The Death Tax

Impact on Investment, Employment, and Entrepreneurs

This Special Report is excerpted from a study prepared for the Center, “The Death Tax: Investments, Employment, and Entrepreneurs.”


Over the past 25 years, the ACCF Center for Policy Research has sponsored groundbreaking research on tax policies to encourage capital formation and economic growth. As the U.S. Congress and the Administration prepare to debate the Taxpayer Relief and Refund Act of 1999 (which includes a phased-in death tax repeal), the Center offers this Special Report to focus the discussion and explore the economic impact of the death tax.

Professor Holtz-Eakin’s study observes that there are large and important behavioral responses to the estate tax. It also suggests that the estate tax disproportionately affects a scarce economic resource: entrepreneurs. His analysis of the empirical evidence indicates that the estate tax imposes a significant deadweight cost on the economy, fails to raise sufficient revenue to be considered a tool for income-distribution goals, and engenders considerable administrative and compliance costs. In short, the evidence suggests that the estate tax should be eliminated from the Federal revenue system.


The U.S. estate tax (sometimes referred to as the death tax) is simply a wealth tax assessed on the value of wealth at death. As discussed further below, the estate tax is sometimes characterized as a tax on transfers. However, the tax base is wealth itself and it is easiest to evaluate the tax in this way.

Although the history of the estate tax in the United States dates to over 200 years ago, the current features of the tax were put in place by the Tax Reform Act of 1976. Since that time, the United States has employed three taxes-the estate tax, the gift tax, and the generation skipping transfer tax (GSTT)-which comprise the Unified Transfer Tax. The logic of the tax system is straightforward. The value of the estate is taxed at increasing marginal tax rates ranging from 18 percent (for a taxable estate of zero to $10,000) to 55 percent (for a taxable estate value of $3 million or more).1 An important feature of the tax, however, is the “unified credit.” In effect, this provides a credit against the tax liability associated with the first $650,000 of taxable estate. This has two effects: the first $650,000 of estate is exempt from tax and the effective marginal tax rate schedule begins at 37 percent. Because all interspousal transfers are exempt from tax, each spouse, in effect, takes the unified credit in succession, leading to a total exemption of $1.3 million of estate value.

While the tax raises little revenue (in 1999 it is projected to generate about $24 billion from the 49,200 estates that are subject to the tax2 ), it generates considerable criticism. Proponents of the tax argue that it is too easy to avoid and insufficiently aggressive in redistributing resources, while critics highlight its sizeable marginal tax rates, economic distortions, and potentially perverse distributional consequences.3 In short, the debate suggests little satisfaction with the status quo. The time is ripe for a reassessment of the estate tax.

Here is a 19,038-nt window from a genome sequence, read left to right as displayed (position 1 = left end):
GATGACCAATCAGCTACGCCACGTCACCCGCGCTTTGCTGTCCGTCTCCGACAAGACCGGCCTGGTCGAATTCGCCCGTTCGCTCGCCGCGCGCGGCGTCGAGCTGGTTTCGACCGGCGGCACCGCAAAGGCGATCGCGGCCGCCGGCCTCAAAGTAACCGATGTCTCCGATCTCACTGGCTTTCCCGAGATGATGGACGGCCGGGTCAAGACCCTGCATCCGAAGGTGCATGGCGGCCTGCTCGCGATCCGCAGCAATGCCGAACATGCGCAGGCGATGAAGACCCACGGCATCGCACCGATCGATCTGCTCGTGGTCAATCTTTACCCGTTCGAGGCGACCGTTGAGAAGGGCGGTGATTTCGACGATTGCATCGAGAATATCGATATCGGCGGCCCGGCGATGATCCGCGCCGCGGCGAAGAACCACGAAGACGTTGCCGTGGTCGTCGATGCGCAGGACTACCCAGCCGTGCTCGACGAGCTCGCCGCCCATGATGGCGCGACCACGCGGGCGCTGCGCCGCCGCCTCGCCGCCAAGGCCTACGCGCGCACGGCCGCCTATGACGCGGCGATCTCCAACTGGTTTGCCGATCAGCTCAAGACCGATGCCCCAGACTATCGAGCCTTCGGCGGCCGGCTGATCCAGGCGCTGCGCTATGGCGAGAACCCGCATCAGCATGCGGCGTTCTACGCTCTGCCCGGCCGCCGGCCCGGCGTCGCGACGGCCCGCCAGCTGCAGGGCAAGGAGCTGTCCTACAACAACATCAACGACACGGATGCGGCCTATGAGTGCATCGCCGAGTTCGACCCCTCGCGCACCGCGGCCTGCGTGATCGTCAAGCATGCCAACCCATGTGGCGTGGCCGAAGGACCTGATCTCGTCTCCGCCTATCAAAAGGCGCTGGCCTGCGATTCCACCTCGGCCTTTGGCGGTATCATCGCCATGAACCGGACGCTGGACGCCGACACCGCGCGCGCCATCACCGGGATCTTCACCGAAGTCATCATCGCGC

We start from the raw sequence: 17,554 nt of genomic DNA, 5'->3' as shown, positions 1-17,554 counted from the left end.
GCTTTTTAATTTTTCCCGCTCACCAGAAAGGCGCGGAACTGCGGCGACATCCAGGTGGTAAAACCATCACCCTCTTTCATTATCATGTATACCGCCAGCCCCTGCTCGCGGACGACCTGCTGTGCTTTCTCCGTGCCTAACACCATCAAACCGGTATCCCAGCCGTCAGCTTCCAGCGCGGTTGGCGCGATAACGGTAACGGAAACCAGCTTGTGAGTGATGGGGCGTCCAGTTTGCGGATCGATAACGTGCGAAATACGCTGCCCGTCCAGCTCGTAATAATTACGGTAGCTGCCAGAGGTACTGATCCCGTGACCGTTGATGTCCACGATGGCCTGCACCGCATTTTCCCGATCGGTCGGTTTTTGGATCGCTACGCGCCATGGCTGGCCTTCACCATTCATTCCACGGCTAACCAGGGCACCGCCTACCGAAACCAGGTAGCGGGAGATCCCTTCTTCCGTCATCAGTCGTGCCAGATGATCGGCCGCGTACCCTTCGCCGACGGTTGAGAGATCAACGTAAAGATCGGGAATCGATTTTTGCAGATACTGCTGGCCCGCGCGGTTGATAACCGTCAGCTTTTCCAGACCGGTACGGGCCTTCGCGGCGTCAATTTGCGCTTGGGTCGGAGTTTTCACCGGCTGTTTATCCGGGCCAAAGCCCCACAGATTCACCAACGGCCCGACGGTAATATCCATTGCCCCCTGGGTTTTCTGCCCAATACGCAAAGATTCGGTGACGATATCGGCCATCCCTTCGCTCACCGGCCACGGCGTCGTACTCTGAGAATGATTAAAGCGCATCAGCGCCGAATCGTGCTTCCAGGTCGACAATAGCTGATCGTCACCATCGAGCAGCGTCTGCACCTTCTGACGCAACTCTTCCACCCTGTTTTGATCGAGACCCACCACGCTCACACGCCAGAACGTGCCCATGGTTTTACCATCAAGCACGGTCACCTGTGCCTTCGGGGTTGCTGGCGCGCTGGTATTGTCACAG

Evaluating the Estate Tax

Impact on Return to Savings

The estate tax is a tax on capital accumulation, with the tax base as the individual’s accumulated wealth (after appropriate deductions and exemptions). Accordingly, the greater the individual’s accumulation, the larger the tax liability. By implication, the estate tax lowers the return to saving. An individual who starts with $25,000 and earns an average return of 15 percent over 30 years will accumulate in excess of $1.6 million. A simple 50 percent estate tax reduces the net accumulation to just over $800,000, which is equivalent to lowering the annual return to 12.4 percent. For this reason, the impact of the estate tax is conceptually similar to the impact of all taxes levied on capital income. In this example, it is tantamount to an additional tax of just under 20 percent on the annual return to capital.

Impact on Investment

Taxes on the return to capital make capital markets less efficient (and thus slow investment spending) by placing a “wedge” between the return offered by profitable business opportunities and the return received by suppliers of funds. To continue the example, if the return to capital is taxed at a rate of 33 percent, firms may offer a 15 percent return, but suppliers of funds will receiveonly a 10 percent return after tax. The presence of the capital income tax interferes with the smooth matching of saving and investment.

Another way to view the cost of capital income taxes such as the estate tax is that it forces firms to use a higher internal hurdle rate (15 percent instead of 10 percent) in order to meet the market rate of return. Accordingly, it forces firms to pass up otherwise profitable investments-i.e., the tax reduces the accumulation of business assets of all types.

Sole proprietors and other entrepreneurs are especially exposed to the effects of the estate tax. Moreover, a pair of recent papers (Carroll, Holtz-Eakin, Rider, and Rosen [forthcoming], and Carroll, Holtz-Eakin, Rider, and Rosen [1997], referred to below as CHRR) indicate that sole proprietors are unusually sensitive to the personal tax situations when making their businessdecisions.